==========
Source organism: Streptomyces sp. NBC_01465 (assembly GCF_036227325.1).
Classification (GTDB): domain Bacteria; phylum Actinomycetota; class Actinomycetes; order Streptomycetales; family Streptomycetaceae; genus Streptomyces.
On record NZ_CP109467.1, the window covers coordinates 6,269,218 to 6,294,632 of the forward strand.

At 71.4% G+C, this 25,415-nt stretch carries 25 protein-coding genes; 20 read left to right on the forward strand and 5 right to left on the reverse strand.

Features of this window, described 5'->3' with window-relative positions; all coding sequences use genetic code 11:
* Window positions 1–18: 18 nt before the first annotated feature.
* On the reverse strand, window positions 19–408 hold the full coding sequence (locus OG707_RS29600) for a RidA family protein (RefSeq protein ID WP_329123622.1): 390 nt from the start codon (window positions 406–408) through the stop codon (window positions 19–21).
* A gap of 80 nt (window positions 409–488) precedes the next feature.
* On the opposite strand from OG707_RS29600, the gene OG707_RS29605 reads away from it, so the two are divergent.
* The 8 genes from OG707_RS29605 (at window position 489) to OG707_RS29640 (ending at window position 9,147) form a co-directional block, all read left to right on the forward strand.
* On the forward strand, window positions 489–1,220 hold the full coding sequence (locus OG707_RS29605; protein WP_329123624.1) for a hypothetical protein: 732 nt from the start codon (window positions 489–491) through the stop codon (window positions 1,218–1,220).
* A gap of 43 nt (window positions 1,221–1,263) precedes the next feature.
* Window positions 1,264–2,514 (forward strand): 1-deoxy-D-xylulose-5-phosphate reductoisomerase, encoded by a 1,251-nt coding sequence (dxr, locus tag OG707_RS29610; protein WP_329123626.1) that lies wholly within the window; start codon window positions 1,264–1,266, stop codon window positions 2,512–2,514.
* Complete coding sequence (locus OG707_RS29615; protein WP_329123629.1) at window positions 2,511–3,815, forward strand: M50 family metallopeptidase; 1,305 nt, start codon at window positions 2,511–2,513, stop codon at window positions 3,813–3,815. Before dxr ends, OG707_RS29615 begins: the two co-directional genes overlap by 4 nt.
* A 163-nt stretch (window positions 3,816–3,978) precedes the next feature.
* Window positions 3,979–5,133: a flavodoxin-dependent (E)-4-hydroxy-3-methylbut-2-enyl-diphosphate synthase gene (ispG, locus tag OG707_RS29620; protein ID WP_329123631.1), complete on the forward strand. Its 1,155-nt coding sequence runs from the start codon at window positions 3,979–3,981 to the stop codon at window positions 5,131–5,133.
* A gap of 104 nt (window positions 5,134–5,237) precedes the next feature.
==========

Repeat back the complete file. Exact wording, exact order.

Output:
Source organism: Streptomyces sp. NBC_01465 (assembly GCF_036227325.1).
Classification (GTDB): domain Bacteria; phylum Actinomycetota; class Actinomycetes; order Streptomycetales; family Streptomycetaceae; genus Streptomyces.
On record NZ_CP109467.1, the window covers coordinates 6,269,218 to 6,294,632 of the forward strand.

At 71.4% G+C, this 25,415-nt stretch carries 25 protein-coding genes; 20 read left to right on the forward strand and 5 right to left on the reverse strand.

Features of this window, described 5'->3' with window-relative positions; all coding sequences use genetic code 11:
* Window positions 1–18: 18 nt before the first annotated feature.
* On the reverse strand, window positions 19–408 hold the full coding sequence (locus OG707_RS29600) for a RidA family protein (RefSeq protein ID WP_329123622.1): 390 nt from the start codon (window positions 406–408) through the stop codon (window positions 19–21).
* A gap of 80 nt (window positions 409–488) precedes the next feature.
* On the opposite strand from OG707_RS29600, the gene OG707_RS29605 reads away from it, so the two are divergent.
* The 8 genes from OG707_RS29605 (at window position 489) to OG707_RS29640 (ending at window position 9,147) form a co-directional block, all read left to right on the forward strand.
* On the forward strand, window positions 489–1,220 hold the full coding sequence (locus OG707_RS29605; protein WP_329123624.1) for a hypothetical protein: 732 nt from the start codon (window positions 489–491) through the stop codon (window positions 1,218–1,220).
* A gap of 43 nt (window positions 1,221–1,263) precedes the next feature.
* Window positions 1,264–2,514 (forward strand): 1-deoxy-D-xylulose-5-phosphate reductoisomerase, encoded by a 1,251-nt coding sequence (dxr, locus tag OG707_RS29610; protein WP_329123626.1) that lies wholly within the window; start codon window positions 1,264–1,266, stop codon window positions 2,512–2,514.
* Complete coding sequence (locus OG707_RS29615; protein WP_329123629.1) at window positions 2,511–3,815, forward strand: M50 family metallopeptidase; 1,305 nt, start codon at window positions 2,511–2,513, stop codon at window positions 3,813–3,815. Before dxr ends, OG707_RS29615 begins: the two co-directional genes overlap by 4 nt.
* A 163-nt stretch (window positions 3,816–3,978) precedes the next feature.
* Window positions 3,979–5,133: a flavodoxin-dependent (E)-4-hydroxy-3-methylbut-2-enyl-diphosphate synthase gene (ispG, locus tag OG707_RS29620; protein ID WP_329123631.1), complete on the forward strand. Its 1,155-nt coding sequence runs from the start codon at window positions 3,979–3,981 to the stop codon at window positions 5,131–5,133.
* A gap of 104 nt (window positions 5,134–5,237) precedes the next feature.